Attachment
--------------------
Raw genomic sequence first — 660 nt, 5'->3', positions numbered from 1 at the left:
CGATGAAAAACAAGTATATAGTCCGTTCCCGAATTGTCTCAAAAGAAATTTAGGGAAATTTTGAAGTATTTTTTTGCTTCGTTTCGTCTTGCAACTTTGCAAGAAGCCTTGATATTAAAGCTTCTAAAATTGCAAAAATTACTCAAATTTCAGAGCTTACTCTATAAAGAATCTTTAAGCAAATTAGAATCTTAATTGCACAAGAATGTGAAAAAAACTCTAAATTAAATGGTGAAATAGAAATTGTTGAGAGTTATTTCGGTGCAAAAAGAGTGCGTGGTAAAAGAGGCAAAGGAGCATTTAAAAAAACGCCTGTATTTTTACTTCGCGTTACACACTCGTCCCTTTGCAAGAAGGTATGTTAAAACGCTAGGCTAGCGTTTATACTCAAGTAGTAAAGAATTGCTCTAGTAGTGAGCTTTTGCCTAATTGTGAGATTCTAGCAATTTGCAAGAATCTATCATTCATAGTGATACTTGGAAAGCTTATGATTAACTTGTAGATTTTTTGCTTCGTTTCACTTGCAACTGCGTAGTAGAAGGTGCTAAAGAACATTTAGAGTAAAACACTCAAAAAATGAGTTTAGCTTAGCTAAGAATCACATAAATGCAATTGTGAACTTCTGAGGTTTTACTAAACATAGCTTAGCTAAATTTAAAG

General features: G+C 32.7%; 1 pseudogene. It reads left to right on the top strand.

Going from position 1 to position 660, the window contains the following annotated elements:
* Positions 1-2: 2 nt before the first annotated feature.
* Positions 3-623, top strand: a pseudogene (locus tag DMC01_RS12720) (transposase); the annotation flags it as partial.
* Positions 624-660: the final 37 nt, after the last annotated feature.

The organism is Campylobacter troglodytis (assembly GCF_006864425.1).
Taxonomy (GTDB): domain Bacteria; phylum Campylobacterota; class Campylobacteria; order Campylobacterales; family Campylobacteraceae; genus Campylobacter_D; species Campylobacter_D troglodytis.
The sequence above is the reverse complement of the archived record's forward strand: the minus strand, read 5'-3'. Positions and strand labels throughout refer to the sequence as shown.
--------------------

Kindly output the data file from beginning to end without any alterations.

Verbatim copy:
Raw genomic sequence first — 660 nt, 5'->3', positions numbered from 1 at the left:
CGATGAAAAACAAGTATATAGTCCGTTCCCGAATTGTCTCAAAAGAAATTTAGGGAAATTTTGAAGTATTTTTTTGCTTCGTTTCGTCTTGCAACTTTGCAAGAAGCCTTGATATTAAAGCTTCTAAAATTGCAAAAATTACTCAAATTTCAGAGCTTACTCTATAAAGAATCTTTAAGCAAATTAGAATCTTAATTGCACAAGAATGTGAAAAAAACTCTAAATTAAATGGTGAAATAGAAATTGTTGAGAGTTATTTCGGTGCAAAAAGAGTGCGTGGTAAAAGAGGCAAAGGAGCATTTAAAAAAACGCCTGTATTTTTACTTCGCGTTACACACTCGTCCCTTTGCAAGAAGGTATGTTAAAACGCTAGGCTAGCGTTTATACTCAAGTAGTAAAGAATTGCTCTAGTAGTGAGCTTTTGCCTAATTGTGAGATTCTAGCAATTTGCAAGAATCTATCATTCATAGTGATACTTGGAAAGCTTATGATTAACTTGTAGATTTTTTGCTTCGTTTCACTTGCAACTGCGTAGTAGAAGGTGCTAAAGAACATTTAGAGTAAAACACTCAAAAAATGAGTTTAGCTTAGCTAAGAATCACATAAATGCAATTGTGAACTTCTGAGGTTTTACTAAACATAGCTTAGCTAAATTTAAAG

General features: G+C 32.7%; 1 pseudogene. It reads left to right on the top strand.

Going from position 1 to position 660, the window contains the following annotated elements:
* Positions 1-2: 2 nt before the first annotated feature.
* Positions 3-623, top strand: a pseudogene (locus tag DMC01_RS12720) (transposase); the annotation flags it as partial.
* Positions 624-660: the final 37 nt, after the last annotated feature.

The organism is Campylobacter troglodytis (assembly GCF_006864425.1).
Taxonomy (GTDB): domain Bacteria; phylum Campylobacterota; class Campylobacteria; order Campylobacterales; family Campylobacteraceae; genus Campylobacter_D; species Campylobacter_D troglodytis.
The sequence above is the reverse complement of the archived record's forward strand: the minus strand, read 5'-3'. Positions and strand labels throughout refer to the sequence as shown.